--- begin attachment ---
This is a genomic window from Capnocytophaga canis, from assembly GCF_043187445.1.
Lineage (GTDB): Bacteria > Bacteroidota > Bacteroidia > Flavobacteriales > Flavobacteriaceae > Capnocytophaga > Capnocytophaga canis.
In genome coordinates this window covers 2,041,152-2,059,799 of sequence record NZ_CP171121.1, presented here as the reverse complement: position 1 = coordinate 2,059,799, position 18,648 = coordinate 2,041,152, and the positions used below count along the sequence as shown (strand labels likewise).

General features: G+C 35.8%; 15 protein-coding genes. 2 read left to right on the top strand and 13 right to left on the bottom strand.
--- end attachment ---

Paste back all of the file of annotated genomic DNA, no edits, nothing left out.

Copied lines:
This is a genomic window from Capnocytophaga canis, from assembly GCF_043187445.1.
Lineage (GTDB): Bacteria > Bacteroidota > Bacteroidia > Flavobacteriales > Flavobacteriaceae > Capnocytophaga > Capnocytophaga canis.
In genome coordinates this window covers 2,041,152-2,059,799 of sequence record NZ_CP171121.1, presented here as the reverse complement: position 1 = coordinate 2,059,799, position 18,648 = coordinate 2,041,152, and the positions used below count along the sequence as shown (strand labels likewise).

General features: G+C 35.8%; 15 protein-coding genes. 2 read left to right on the top strand and 13 right to left on the bottom strand.